The motivation to skate is the sheer love and joy of skating for me, not whether or not there are tests and how hard they are, or how competitions are judged. When I feel like I am close enough to my past skill level to do something in front of other people, I will consider competitions, but I'm not going to go by what organization is behind it or how it will be judged, just whether or not I'll enjoy myself skating in the particular competition social atmosphere which is presenting its opportunity to me. If I'm not going to enjoy something, why put myself through it when the only thing that could possibly be at stake if I don't place is shameful, shallow, momentary self-pride? But then again, I have already tested under both organizations at their comparable skill levels to one another (based on ISI now having open FS levels), which will give me that opportunity to use the same program for both.
    Those are some big assumptions. If we lived in a world where there were no test levels, then I would have to find another way to motivate myself in skating, but we do live in that world, where I can take advantage of tests that push me to learn new things and reach higher levels. Some people may thrive without that structure, but not everyone does and there's nothing wrong with that. Many people think that learning progressively harder tricks and then having the accomplishment of a passed test IS "fun."

    Quote Originally Posted by treesprite View Post
    People who refuse to do ISI just because it isn't USFSA, with the mindset that the tests are not worthy simply because of how they are done, are throwing away a lot of opportunity to enter competitions to show off their skills and enjoy the social environment of it. This is completely self-defeating for those whose motivation to skate is the ability to compete, rather than to just to improve their quality of life by way of skating.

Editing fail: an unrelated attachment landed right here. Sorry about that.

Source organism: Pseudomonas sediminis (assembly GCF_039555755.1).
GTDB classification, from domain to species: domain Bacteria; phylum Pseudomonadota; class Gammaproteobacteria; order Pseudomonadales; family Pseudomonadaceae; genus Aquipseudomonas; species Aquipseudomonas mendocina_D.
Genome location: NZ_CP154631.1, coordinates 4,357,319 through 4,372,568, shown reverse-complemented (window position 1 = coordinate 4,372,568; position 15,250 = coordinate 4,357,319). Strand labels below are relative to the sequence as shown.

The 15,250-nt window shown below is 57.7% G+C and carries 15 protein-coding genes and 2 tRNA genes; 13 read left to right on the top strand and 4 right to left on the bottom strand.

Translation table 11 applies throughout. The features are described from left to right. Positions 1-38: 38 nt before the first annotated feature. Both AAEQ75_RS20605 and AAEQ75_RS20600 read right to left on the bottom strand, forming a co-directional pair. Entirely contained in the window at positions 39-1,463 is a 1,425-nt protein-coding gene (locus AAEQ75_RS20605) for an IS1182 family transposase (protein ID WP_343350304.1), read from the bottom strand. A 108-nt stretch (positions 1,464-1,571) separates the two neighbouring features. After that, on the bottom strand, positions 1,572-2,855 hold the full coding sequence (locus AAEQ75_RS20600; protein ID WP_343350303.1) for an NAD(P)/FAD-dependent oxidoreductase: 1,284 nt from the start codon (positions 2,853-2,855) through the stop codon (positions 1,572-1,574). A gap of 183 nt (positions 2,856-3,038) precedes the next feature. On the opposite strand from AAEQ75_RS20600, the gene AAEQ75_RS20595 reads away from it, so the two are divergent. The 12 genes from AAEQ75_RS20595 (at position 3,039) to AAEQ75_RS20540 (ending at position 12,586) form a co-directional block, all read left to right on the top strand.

I appreciate that ISI and USFS program times are the same, so that you can cross-compete. I would never say I would not do an ISI competition ever. In my area, ISI is not the dominant program, and I'm more than occupied enough with USFS test challenges and competitions to keep me busy. If ISI were the dominant program I would probably compete in both while continuing to test in USFS for the MIF program.

  3. #83
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    Just to clarify, I was not referring to any specific people who have made comments in the threads. To be honest, when I look at long threads I tend to ignore any information not in the text boxes, meaning I have no clue what specific forum member said what - I read for the info content not the social interaction. I see the same sort of stuff all over the internet and so there is no reason to focus my attention on individuals.

  4. #84

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    Quote Originally Posted by treesprite View Post
    Just to clarify, I was not referring to any specific people who have made comments in the threads. To be honest, when I look at long threads I tend to ignore any information not in the text boxes, meaning I have no clue what specific forum member said what - I read for the info content not the social interaction. I see the same sort of stuff all over the internet and so there is no reason to focus my attention on individuals.
    I think the point being made was that it was, I guess, a little a shocking, looking at reasons that you gave for people competing, which all seemed pretty negative, and actually I think are simply wrong about myself and most of the people I know who have competed. Everyone has their own motivations for doing what they choose to do, and I don't think it has anything to do with ISI and USFSA....not least because not all of us skate in the US.